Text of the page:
merchandising, banks and ho-
tels, in broadcasting, education,
housing and other fields, with
broad powers of tenforcement,
and federal and state commis-
sions operating to prevent vio-
lations.
It was on the statute books, a
democratically established
principle and authority to carry
it out. It often was ignored by
habit or design, and it was hob-
bled by the prolonged social
deprivation of many blacks.
But it was the affirmed con-
science and will of the nation,
and it produced wideningly
radiating impact.
The "broken covenant," as
s o c i o 1 o g i s t Robert Bellah
termed It, which for 200 years
had denied blacks the parity
assured all members of society
in the U.S. Constitution, had
now been mended and the new
coherence brought healing, but
it still was to become whole.
TOMORROW: The Black
Church.

Dear. Anita Bryant:
Gays have rights too

By KEVIN SWITZER
A FEW WEEKS AGE, after a Dade
County (Miami area), Florida ordin-
ance banning discrimination against ho-
mosexuals in the areas of housing and
employment was passed, Anita Bryant,
former Miss America and current citrus
queen, came out of her orange groves
and started yowling.
She was admantly opposed to gay
rights even before the bill passed, mouth-
ing such misconceptions as: "If this bill
is allowed to become law, you will, in
fact, be infringing upon my rights ...
as a citizen and mother, to teach my
children and set examples, or point to
others as examples of God's moral code
as stated in the Holy Scripture."
In case she doesn't know it, the laws
in this country were formed to support
individual human rights, not the moral
codes of major religions. Her so-called
rights should not include imposing a
fanatical bigotry on other people.
After the passage of the bill, she
founded a group called "Save Our Chil-
dren." Its stand was that homosexuals
were out to molest or convert the youth
of America in order to "freshen their
ranks." An unfortunate number of peo-
ple are believing her. The facts are that
most homosexuals don't molest children,
and most child molesters are not homo-
sexual. There are molesters of all types:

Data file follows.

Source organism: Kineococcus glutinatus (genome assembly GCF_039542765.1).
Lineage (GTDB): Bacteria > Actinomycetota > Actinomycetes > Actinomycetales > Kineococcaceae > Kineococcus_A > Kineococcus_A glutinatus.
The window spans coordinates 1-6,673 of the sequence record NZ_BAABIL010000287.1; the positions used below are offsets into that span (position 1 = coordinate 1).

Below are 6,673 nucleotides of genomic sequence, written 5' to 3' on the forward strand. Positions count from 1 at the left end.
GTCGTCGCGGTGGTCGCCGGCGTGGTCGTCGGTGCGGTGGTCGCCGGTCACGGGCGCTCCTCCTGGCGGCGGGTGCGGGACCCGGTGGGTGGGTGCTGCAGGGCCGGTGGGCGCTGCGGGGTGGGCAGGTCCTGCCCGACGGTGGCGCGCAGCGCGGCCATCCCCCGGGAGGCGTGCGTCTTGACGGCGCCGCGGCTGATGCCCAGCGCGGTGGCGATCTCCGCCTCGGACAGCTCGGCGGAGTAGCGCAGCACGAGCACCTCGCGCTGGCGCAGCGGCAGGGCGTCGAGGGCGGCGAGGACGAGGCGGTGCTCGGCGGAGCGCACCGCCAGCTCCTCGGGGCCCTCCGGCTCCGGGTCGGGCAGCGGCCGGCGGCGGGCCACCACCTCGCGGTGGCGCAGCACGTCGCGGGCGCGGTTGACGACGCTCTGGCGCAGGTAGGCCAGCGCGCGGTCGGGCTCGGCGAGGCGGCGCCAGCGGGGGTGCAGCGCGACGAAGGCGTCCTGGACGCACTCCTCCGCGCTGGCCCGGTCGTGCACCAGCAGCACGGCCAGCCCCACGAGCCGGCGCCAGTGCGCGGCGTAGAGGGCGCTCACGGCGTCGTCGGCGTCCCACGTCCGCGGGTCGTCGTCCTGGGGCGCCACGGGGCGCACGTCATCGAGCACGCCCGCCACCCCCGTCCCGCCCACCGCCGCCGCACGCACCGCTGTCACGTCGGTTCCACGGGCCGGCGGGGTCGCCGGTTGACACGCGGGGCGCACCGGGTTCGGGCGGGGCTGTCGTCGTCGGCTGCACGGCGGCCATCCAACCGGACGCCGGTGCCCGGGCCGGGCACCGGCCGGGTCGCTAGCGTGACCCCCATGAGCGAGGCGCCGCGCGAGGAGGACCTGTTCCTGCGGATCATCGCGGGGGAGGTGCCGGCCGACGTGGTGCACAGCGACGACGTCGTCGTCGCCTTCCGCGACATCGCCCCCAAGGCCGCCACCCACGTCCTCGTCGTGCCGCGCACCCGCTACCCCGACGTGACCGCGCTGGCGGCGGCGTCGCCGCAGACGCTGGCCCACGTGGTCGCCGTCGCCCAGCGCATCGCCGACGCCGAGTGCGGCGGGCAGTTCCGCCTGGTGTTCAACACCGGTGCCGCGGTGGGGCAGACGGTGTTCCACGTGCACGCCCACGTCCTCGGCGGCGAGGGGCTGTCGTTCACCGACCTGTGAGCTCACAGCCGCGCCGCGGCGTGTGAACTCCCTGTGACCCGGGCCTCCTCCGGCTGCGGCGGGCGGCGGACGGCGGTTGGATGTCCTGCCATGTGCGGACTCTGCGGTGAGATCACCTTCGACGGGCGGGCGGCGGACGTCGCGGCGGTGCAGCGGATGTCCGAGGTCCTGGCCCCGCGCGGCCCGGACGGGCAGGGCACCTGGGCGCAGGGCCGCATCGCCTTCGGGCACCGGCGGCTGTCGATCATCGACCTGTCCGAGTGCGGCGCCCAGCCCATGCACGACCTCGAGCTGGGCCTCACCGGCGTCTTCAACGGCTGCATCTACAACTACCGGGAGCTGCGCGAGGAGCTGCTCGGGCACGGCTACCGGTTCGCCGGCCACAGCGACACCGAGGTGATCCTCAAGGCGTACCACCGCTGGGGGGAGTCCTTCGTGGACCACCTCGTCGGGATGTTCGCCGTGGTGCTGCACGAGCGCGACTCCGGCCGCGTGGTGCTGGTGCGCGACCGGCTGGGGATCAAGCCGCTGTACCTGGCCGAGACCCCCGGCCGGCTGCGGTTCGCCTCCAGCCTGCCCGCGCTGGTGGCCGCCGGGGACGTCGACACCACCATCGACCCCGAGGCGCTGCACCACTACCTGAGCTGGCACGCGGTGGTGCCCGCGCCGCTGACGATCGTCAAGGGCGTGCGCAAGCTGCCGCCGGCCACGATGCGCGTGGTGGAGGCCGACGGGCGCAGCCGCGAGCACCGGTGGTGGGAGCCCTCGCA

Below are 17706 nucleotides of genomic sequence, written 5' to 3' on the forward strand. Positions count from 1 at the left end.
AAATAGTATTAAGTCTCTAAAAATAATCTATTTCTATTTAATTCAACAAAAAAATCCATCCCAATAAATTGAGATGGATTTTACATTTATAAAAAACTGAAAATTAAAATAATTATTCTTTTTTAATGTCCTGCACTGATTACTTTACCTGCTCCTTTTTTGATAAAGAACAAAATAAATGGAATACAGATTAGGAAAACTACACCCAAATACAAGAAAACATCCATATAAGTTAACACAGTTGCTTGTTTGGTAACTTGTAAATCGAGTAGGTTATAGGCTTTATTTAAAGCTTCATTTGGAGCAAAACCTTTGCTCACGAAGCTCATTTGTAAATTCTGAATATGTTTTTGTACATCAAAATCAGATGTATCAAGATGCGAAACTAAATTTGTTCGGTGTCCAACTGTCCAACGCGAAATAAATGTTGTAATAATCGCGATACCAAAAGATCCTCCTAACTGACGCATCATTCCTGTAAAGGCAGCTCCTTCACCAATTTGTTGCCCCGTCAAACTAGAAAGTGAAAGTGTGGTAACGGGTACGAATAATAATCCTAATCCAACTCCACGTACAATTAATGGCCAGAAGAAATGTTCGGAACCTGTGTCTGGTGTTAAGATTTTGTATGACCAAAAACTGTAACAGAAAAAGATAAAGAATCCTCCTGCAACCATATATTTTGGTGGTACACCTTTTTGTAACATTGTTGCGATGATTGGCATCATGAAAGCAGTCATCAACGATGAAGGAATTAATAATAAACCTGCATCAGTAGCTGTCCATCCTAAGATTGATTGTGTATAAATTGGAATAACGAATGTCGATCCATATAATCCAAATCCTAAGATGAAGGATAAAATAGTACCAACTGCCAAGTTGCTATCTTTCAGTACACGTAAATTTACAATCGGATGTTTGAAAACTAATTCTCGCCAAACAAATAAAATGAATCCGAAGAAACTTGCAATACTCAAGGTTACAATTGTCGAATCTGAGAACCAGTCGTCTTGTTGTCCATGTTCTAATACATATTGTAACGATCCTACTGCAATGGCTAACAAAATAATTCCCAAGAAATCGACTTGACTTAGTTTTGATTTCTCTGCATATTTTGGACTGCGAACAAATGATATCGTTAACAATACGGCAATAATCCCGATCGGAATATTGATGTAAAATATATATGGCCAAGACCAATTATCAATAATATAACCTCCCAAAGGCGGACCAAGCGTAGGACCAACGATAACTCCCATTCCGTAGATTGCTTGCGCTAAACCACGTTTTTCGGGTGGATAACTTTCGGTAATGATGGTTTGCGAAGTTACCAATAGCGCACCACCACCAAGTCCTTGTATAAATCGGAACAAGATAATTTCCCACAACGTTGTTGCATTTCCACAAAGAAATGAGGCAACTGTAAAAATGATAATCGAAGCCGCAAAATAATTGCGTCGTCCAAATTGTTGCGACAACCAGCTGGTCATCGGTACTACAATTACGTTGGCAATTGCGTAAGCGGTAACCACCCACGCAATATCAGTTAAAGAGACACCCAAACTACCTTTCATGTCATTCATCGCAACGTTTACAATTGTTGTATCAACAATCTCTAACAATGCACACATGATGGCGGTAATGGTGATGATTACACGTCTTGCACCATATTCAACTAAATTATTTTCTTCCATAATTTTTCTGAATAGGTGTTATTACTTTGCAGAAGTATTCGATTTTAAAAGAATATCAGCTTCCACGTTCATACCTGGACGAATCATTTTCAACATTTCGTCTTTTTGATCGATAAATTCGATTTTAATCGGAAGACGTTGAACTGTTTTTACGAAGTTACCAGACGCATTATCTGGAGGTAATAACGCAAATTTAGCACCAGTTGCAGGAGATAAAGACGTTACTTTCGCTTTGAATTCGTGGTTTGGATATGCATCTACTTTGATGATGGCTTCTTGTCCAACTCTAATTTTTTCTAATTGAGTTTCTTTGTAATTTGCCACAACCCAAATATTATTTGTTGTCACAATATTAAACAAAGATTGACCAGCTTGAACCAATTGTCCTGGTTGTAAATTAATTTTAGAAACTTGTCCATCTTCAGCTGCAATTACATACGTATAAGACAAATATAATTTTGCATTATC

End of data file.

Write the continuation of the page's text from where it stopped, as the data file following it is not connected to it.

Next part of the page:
homosexual, heterosexual, and bisexual,
and the largest percentage of child mo-
lestation is heterosexual in nature.
Anita's campaign continues: each day
brought more twists in reports to avid
newsreaders. A few days after Save
Our Children was announced, it was re-
ported that Anita's long-time friend and
her agent's wife, Ruth Shack, was one
of the sponsors of the law. Later, Anita
was fired from hosting her long-hoped-for
talk-show series by her producer, Barry
Drucker, who wrote in a telegram that

If Anita argues that the law condones
immoral conduct, what's to keep her and
people with similar beliefs from, banning
such other "immoralities" as drinking alco-
holic beverages, smoking tobacco and play-
ing cards?'
Homosexual acts may be abnormal to
this society, but that doesn't necessarily
imply that they are immoral. In many cul-
tures past and present, they are considered
not only normal, but among some tribes
such as the Keraki, necessary to make the-
young grow strong. In this country, accord-
ing to statistics published by the Kinsey
studies, between two and 10 per cent of
the population is predominantly homosexu-
ally oriented, and 35 per cent of the males
have had at least one homosexual experi-
ence. So if oppressive laws are to be con-
tinued, what proportion of the society should
be branded as criminal? How much better
it would be to condemn dope pushing, race
baiting and poverty - or such mind trips
as greed, hunger for power, or cruelty?
After a recent meeting between presi-
dential aide Margaret Constanza and vari-
ous gay activists, Bryant audaciously wrote
up a protest against the White House staff
for "dignifying these activists for special
privileges with a serious discussion of ther
alleged 'human rights.' " She added in
a speech that gays are, "Really asking to
be blessed in their abnormal life-style by
the office of the President of the United
States," and: "What these people really
want is to propose to our children that
there is an acceptable alternate way of
life - that being a homosexual or lesbian
is not really wrong or illegal."
For once she's made a decent observa-
tion. Full equality under the law and the
freedom to live "alternate" life-styles are
major features of the gay struggle. As for
recruiting children, if a person isn't gay
already there won't be ' an attraction to
the gay lifestyle. If she/he is gay, then
more liberal laws and more understanding